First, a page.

Natural Treatment Ideas for Sufferers of Arthritis

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Arthritis, a term used to refer to a variety of joint pain and joint disease issues, is something that affects more than 50 million people in America. According to the Arthritis Foundation, there are over 100 different types of arthritis and related conditions, and the health problem is one that affects people of all races, ages, and sexes (although it’s more common in older people and in women). Furthermore, arthritis is one of the leading causes of disability in this country. 

If you’re one of the millions of people currently battling this health problem, you’re no doubt looking for ways to combat it and deal with its symptoms. Your healthcare practitioner has probably prescribed you medication to halt the progress of the disease or limit the pain you feel, but it’s worthwhile also looking into natural ways to cope. 

Thankfully, there are many different treatment options worth trying. Different things work for different people, so if the first few things you test out don’t give you much relief, be sure to try others – you never know what will work best for you.


Many arthritis sufferers turn to massage. For those who find the technique useful, it seems it helps with pain management and can sometimes improve range of motion. Rubbing joints increases blood flow to affected areas and eases sore muscles causing pain due to arthritic flare-ups. In addition, since massage is a soothing activity, it helps to reduce the stress and tension that comes with living with arthritis. 

There are many types of massage on offer, and clinicians in day spas, physical therapy centers, and other treatment rooms, so you may need to try multiple types and people to see what works for you and your type of arthritis. However, since arthritic joints are sensitive, it pays to book with masseuses who have specific experience in treating people with arthritis.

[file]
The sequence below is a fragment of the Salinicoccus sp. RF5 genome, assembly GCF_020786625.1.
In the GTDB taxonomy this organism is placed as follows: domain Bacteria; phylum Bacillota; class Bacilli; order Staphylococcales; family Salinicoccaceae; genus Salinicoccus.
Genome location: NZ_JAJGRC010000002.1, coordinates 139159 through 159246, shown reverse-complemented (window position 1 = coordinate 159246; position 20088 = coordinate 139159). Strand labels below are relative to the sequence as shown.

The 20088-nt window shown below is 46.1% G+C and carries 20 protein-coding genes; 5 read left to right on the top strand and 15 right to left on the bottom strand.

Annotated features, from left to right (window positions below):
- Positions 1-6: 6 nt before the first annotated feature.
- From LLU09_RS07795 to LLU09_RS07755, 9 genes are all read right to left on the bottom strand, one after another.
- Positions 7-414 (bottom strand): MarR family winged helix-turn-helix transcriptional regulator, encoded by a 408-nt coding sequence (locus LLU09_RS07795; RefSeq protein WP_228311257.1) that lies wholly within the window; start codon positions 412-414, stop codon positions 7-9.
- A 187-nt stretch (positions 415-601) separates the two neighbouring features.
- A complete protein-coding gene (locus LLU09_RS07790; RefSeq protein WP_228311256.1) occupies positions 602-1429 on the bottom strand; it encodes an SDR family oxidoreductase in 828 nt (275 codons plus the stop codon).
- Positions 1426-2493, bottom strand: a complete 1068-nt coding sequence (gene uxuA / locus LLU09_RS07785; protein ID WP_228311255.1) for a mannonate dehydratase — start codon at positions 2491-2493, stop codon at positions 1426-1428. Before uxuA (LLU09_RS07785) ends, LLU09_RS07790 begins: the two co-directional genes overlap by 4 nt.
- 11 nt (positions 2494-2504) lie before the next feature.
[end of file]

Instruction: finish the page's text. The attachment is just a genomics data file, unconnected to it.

You may also need to use more caution with massage if you have severe osteoporosis, varicose veins, high blood pressure, eroded joints, or are exhibiting signs of an inflammation flare (e.g. a skin rash or fever).


Spending time in the water, in a heated pool, may also be of benefit Hydrotherapy involves completing special exercises in a warm pool, usually under the supervision of a trained physiotherapist or other practitioner with specialist experience in the area. 

Hydrotherapy exercises tend to be relaxing and are focused on slow, controlled movements. The treatment can be used to help increase strength or range of movement. The buoyancy of the water helps support body weight, which relieves some pressure on joints, plus the activity can also help to relax sufferers and improve mood.


A more recent addition to the list of treatment options people for arthritis is CBD. Cannabidiol, most commonly referred to as CBD, is one of the compounds found in the cannabis plant. It’s a non-intoxicating compound, meaning users don’t get the “high” usually associated with marijuana, however it can cause some drowsiness. For more information about CBD and how it’s processed, head to

Some people with arthritis find CBD helps with symptoms like pain, insomnia and anxiety, although there aren’t rigorous clinical studies available yet to scientifically confirm this. The Arthritis Foundation recommends that people who wish to try CBD should start with a low dose, and increase in small increments weekly as needed. It’s also important to buy from reputable suppliers so you know batches are tested for purity, safety, and potency by independent laboratories. 

Nerve Stimulation

Another therapy type suggested for the treatment of arthritis is nerve stimulation. Most commonly used by chiropractors and physical therapists, TENS – transcutaneous electrical stimulation – involves placing small electrodes on affected parts of the body to deliver an electromagnetic current through the skin. This form of electrical stimulation helps to relieve pain for some, and is believed to work best on osteoarthritis. 


You may also want to test acupuncture. This ancient Chinese medicine strategy is said to be helpful for people with osteoarthritis and some other forms of arthritis. Acupuncture practitioners insert thin needles through the skin at acupressure points on the body to stimulate nerves, muscles, and connective tissue. This can improve blood flow, which in turn helps to reduce pain. Some arthritis sufferers find that acupuncture also improves function in affected areas.

Some other natural treatment options you might like to add to your list are tai chi, yoga, changing to anti-inflammatory diets, increasing your consumption of Omega 3 and Omega 6, and using hot or cold compresses or alternating between the two. 

All the options listed above should be used in consultation with your doctor. Also, be careful that they don’t interfere with medication you’re taking for arthritis or any other health concerns. 

It’s worth trying natural solutions as they often not only reduce pain and improve movement, but also make it easier to manage stress and other mental health challenges that come from having to deal with a chronic health issue.

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